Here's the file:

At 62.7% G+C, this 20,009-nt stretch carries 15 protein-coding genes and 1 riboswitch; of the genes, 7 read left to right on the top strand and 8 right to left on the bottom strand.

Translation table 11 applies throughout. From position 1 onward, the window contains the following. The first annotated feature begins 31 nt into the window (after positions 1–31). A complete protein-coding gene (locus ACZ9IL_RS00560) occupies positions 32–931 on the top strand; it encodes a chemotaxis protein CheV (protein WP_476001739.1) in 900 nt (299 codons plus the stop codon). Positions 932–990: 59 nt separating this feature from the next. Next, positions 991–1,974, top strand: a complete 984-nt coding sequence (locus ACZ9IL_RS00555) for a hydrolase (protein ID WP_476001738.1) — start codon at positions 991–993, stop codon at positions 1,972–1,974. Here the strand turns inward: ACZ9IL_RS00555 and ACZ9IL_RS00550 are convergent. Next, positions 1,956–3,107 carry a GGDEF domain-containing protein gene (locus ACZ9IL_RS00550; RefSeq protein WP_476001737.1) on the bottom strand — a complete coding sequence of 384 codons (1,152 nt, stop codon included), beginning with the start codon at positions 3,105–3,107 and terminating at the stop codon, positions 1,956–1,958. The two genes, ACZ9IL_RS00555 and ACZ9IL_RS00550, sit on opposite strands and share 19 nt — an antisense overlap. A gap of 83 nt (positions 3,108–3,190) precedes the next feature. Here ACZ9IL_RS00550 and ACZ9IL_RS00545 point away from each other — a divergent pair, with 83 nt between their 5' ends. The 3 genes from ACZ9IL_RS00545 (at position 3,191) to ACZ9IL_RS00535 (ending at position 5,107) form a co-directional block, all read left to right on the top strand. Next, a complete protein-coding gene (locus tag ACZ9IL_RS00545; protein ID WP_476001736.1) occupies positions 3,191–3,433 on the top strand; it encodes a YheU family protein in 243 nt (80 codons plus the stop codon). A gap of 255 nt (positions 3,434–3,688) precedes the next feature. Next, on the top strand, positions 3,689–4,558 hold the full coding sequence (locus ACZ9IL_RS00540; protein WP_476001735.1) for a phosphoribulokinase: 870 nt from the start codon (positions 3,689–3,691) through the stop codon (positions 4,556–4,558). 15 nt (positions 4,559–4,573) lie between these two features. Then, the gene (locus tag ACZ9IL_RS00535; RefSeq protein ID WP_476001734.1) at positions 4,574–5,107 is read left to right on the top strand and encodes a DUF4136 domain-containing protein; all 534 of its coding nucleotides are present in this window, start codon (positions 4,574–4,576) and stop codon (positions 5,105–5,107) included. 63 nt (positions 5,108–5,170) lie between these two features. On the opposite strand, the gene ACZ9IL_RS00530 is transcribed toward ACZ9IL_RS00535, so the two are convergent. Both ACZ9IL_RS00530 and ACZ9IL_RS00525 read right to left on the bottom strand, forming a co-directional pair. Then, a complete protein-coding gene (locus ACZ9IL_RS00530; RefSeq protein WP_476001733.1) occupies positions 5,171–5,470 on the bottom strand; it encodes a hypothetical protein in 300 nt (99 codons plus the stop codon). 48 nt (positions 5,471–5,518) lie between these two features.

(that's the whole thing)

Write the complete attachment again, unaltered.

At 62.7% G+C, this 20,009-nt stretch carries 15 protein-coding genes and 1 riboswitch; of the genes, 7 read left to right on the top strand and 8 right to left on the bottom strand.

Translation table 11 applies throughout. From position 1 onward, the window contains the following. The first annotated feature begins 31 nt into the window (after positions 1–31). A complete protein-coding gene (locus ACZ9IL_RS00560) occupies positions 32–931 on the top strand; it encodes a chemotaxis protein CheV (protein WP_476001739.1) in 900 nt (299 codons plus the stop codon). Positions 932–990: 59 nt separating this feature from the next. Next, positions 991–1,974, top strand: a complete 984-nt coding sequence (locus ACZ9IL_RS00555) for a hydrolase (protein ID WP_476001738.1) — start codon at positions 991–993, stop codon at positions 1,972–1,974. Here the strand turns inward: ACZ9IL_RS00555 and ACZ9IL_RS00550 are convergent. Next, positions 1,956–3,107 carry a GGDEF domain-containing protein gene (locus ACZ9IL_RS00550; RefSeq protein WP_476001737.1) on the bottom strand — a complete coding sequence of 384 codons (1,152 nt, stop codon included), beginning with the start codon at positions 3,105–3,107 and terminating at the stop codon, positions 1,956–1,958. The two genes, ACZ9IL_RS00555 and ACZ9IL_RS00550, sit on opposite strands and share 19 nt — an antisense overlap. A gap of 83 nt (positions 3,108–3,190) precedes the next feature. Here ACZ9IL_RS00550 and ACZ9IL_RS00545 point away from each other — a divergent pair, with 83 nt between their 5' ends. The 3 genes from ACZ9IL_RS00545 (at position 3,191) to ACZ9IL_RS00535 (ending at position 5,107) form a co-directional block, all read left to right on the top strand. Next, a complete protein-coding gene (locus tag ACZ9IL_RS00545; protein ID WP_476001736.1) occupies positions 3,191–3,433 on the top strand; it encodes a YheU family protein in 243 nt (80 codons plus the stop codon). A gap of 255 nt (positions 3,434–3,688) precedes the next feature. Next, on the top strand, positions 3,689–4,558 hold the full coding sequence (locus ACZ9IL_RS00540; protein WP_476001735.1) for a phosphoribulokinase: 870 nt from the start codon (positions 3,689–3,691) through the stop codon (positions 4,556–4,558). 15 nt (positions 4,559–4,573) lie between these two features. Then, the gene (locus tag ACZ9IL_RS00535; RefSeq protein ID WP_476001734.1) at positions 4,574–5,107 is read left to right on the top strand and encodes a DUF4136 domain-containing protein; all 534 of its coding nucleotides are present in this window, start codon (positions 4,574–4,576) and stop codon (positions 5,105–5,107) included. 63 nt (positions 5,108–5,170) lie between these two features. On the opposite strand, the gene ACZ9IL_RS00530 is transcribed toward ACZ9IL_RS00535, so the two are convergent. Both ACZ9IL_RS00530 and ACZ9IL_RS00525 read right to left on the bottom strand, forming a co-directional pair. Then, a complete protein-coding gene (locus ACZ9IL_RS00530; RefSeq protein WP_476001733.1) occupies positions 5,171–5,470 on the bottom strand; it encodes a hypothetical protein in 300 nt (99 codons plus the stop codon). 48 nt (positions 5,471–5,518) lie between these two features.